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tagliatelle
Tagliatelle with prosciutto and parmesan at Via Carota
Photo by Bill Addison

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The Restaurant I Wish I Knew About Sooner

Via Carota is a must-visit New York City neighborhood spot

This post originally appeared in Bill Addison’s newsletter “Notes From a Roving Critic,” a twice-monthly dispatch from Bill’s travels across the country. Subscribe now.


A friend from Atlanta was in Manhattan recently, and we’d made plans to have lunch on a Tuesday. Her request for a restaurant was familiar: She hoped for a place that felt very New York. Of course, that means something entirely different for every person who steps foot in the city, but this is someone I’ve known almost 20 years; I get her tastes. So I suggested the restaurant to which I’d wanted to return myself: Via Carota in the West Village.

Chef couple Rita Sodi and Jody Williams opened Via Carota in November 2014. This is their joint project, though their combined downtown dominion includes several other restaurants. Sodi has run I Sodi (a sliver of a restaurant dedicated to simple, transcendent Tuscan cooking) since 2008, Williams started all-day Gallic charmer Buvette in 2011, and the pair are working on the forthcoming cafe Pisellino. They’re masters at creating restaurants that immediately feel like neighborhood institutions.

I first dined at Via Carota in mid-December with Eater’s editor-in-chief Amanda Kludt (to whose newsletter you should also subscribe!), when my major projects of the year were finished and the holidays were about to engulf us all. During the meal, I kind of freaked out. We had a couple of bitter-leaning, tautly vinegary salads (just the wake-up call you want for winter greens), the lightest tagliatelle enriched with prosciutto and parmesan, and for dessert a sliver from a beautifully latticed crostata filled with raspberry jam. The food was damn near perfect. Hello, why had I never been here before?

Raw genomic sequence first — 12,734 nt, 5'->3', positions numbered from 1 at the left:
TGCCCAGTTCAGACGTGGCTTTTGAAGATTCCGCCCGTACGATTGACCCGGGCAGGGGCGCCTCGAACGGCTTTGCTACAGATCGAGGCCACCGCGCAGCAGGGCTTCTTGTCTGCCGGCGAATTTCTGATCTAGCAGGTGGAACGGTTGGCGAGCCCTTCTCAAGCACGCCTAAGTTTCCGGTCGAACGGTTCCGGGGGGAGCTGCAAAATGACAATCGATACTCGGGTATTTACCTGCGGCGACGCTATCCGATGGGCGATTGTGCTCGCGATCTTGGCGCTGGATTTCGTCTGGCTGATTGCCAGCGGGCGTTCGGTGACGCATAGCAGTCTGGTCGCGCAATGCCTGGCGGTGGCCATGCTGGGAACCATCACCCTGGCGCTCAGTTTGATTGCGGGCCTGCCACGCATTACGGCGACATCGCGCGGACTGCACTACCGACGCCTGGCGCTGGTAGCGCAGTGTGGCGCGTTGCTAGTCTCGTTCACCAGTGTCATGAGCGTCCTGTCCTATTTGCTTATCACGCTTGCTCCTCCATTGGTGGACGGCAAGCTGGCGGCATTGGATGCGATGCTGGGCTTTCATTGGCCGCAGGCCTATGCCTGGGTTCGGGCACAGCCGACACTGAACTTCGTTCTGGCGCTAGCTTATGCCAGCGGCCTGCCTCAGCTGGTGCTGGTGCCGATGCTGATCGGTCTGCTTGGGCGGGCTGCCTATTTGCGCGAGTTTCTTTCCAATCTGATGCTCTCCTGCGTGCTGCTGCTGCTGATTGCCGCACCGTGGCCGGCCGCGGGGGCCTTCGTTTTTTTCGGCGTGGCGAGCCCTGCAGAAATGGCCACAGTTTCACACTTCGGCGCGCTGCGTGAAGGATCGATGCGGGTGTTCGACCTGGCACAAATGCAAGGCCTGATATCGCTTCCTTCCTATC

“I’m sure someone on the Eater NY team mentioned this place to you at some point,” Amanda said.

“They should have demanded I come here,” I replied.

I spend my days thinking about restaurants that are essential — the havens that become indispensable to their communities, that galvanize trends, set standards for hospitality, or illuminate a cuisine in ways that feel fresh and magnetic. The places, in other words, that become an indelible part of our culture.

Via Carota feels essential to me. I like the rhythm of the crowd, a clear mix of locals and visitors. I love the craggy brick walls, and the list of negroni variations, and the soft light that seeps through the picture windows, and how a crostata sits displayed on a small table in the center of the dining room, tempting you until you can’t resist ordering a slice.

Lunch with my friend from Atlanta was equally special. The cooking administered a kind of no-nonsense balm. My trigger-happy emotions quieted down to a truce, while my analytical brain relished the food’s impeccable sense of composition. A snarl of fried sardines and onions was a still life of flailing tails and kinetic rings. The chicken livers — my god. They crowned a thick slice of toast along with onions and garlic cloves and a frizzled sliced of ham; softly scrambled eggs sidled up. If you harbor any positive feelings for chicken livers, you will abandon conversation and disappear into this dish.

Two bracing salads — grilled radicchio with caprino (a soft Italian goat cheese), pine nuts, and currants; and discs of citrus with halved olives, basil, and oregano — segued to the tagliatelle, which was just as lyrical this time around. At some point I’m going to move on to the pappardelle with wild boar ragu or the tortelli with smoked ricotta.

When I gushed about the lunch later, some colleagues countered that I Sodi might be the better restaurant. We shall see. It’s a safe bet that one of them is landing on this year’s list of the nation’s essential restaurants.

Via Carota: 51 Grove St., New York, New York, (212) 255-1962.

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